In the small tunnel, she thought about how much she missed her Papa’s rock hands and her parents’ body. With her entire focus on hiding from the rabbit, her eyes began to grow heavy and ears quiet to the sounds around her that she failed to notice someone behind her in the tunnel. Before she could do anything, a hand dragged her out of the tunnel leaving one of her red velvet boots on the ground and a ring of air.

The Watch Guard

The night in Lagos city before the convention was hot, way too hot for anyone to sleep comfortably. There was no electrical power in their apartment back then so they used lanterns everywhere in the house. In a corner of their young daughter’s dark lit bedroom, there was the slight upward movement of flame that nestled within the glass chamber of the lantern.

The girl should have noticed the strange woman as soon as she woke up but she did not. She just stared into the black nothingness saturated by a touch of light provided by the dull flame wondering what in the world had prompted her to wake up in the first place. Suddenly, she heard a creak from the foot of her bed. She turned her body to change her sleeping position and that was when her eyes caught a glance of the body also sleeping on the edge of her bed. The strange woman laid still, dressed in a black veil and a long flowing habit that reached all the way to the floor like unholy Mary. The strange woman now a strange reverend sister’s face was hidden by shadows. Her body was arched in such a way that its head was both on the bed and not. The sudden appearance of an unknown being on the edge of the girl’s bed made the hairs on her skin, stand.

The girl sat up in bed. She wanted to scream, but no sound would come out. She was frozen, staring at the strange sister who slept motionless on her bed. The sister’s eyes fluttered open suddenly, revealing two piercing blue eyes that seemed to glow in the dark. The young girl felt as though she was being pulled into those eyes, as if they were a window into another world.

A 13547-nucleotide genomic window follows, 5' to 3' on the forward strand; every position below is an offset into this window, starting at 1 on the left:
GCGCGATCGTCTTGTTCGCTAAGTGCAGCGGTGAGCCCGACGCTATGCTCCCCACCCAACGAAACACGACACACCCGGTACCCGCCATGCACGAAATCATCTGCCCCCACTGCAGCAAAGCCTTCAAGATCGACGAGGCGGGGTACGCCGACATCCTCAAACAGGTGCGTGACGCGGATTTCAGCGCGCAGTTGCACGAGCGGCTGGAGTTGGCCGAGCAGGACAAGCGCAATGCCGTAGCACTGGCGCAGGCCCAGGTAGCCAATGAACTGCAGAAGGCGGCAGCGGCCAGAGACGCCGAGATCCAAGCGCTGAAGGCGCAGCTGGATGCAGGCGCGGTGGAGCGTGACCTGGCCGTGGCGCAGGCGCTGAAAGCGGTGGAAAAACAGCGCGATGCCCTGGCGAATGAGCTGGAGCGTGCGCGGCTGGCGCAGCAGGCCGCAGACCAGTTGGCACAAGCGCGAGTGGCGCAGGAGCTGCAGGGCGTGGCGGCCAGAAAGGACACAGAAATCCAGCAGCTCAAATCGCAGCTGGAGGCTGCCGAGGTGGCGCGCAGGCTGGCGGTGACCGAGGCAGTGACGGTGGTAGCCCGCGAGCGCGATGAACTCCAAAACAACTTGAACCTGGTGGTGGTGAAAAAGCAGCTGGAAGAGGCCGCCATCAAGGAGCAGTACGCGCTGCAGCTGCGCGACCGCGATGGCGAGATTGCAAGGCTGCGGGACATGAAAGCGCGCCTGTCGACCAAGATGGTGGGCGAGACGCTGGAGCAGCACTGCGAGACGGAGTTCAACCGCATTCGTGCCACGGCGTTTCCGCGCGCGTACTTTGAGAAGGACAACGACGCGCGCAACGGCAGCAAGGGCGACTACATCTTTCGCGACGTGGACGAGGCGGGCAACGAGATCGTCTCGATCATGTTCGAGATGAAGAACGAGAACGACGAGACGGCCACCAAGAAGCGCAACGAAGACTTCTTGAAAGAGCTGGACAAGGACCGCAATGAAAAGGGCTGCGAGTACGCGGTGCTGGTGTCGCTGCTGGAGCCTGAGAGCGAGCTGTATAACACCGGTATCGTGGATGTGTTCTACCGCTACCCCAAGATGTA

At first, the girl inclined her hands to wake the sister up. The words: “Do not disturb the grave” spoken by her grandmother before her passing stopped her. She put her head back on the pillow, but she knew she would not be able to sleep. She wondered if what she had just seen was real, a trick of the mind, or just a dream that she was still living in.


Three is the number of times the young girl died. Three summers ago, early in the morning, she strolled in the estate with her older brother as they went to board a cab to school. The cool breeze brushed across the palm trees that housed bats next to their neighbor’s mansion. In her palm was a cube of sugary chocolate which she tossed into her mouth as she trailed behind him. His long legs were quick for her to catch up to. Three of her steps equaled to his one step. They got to the main road and she was distracted by an insect that fluttered in front of her eyes that quiet foggy morning. She did not know when her brother crossed to the other side.

By the time she looked up, all she saw was his broad back hidden beneath his white uniform shirt. With so much sugar swirling in her tummy, she raced to join him on the side and that was her body collided with a speeding car. It happened so fast that her body was tossed in the air, flipped and smashed onto her school bag. All she heard were the silence and the thumping of her heart that quivered until her eyes closed to the darkness of the great beyond.

Two summers ago, prior to the ghastly car accident, the girl decided to abide by her faith in God. To empty her pockets, overcome her water phobia—by dying in her former body and living as a new creature. She joined a pack of sheep from her parents’ church who were gathered at the shore of a lake, where one man dipped each body into a stale pool of water for thirty seconds before bringing them out. As he did that, he shouted to everyone present, “Come taste the sweetness of becoming one with the holy trinity.”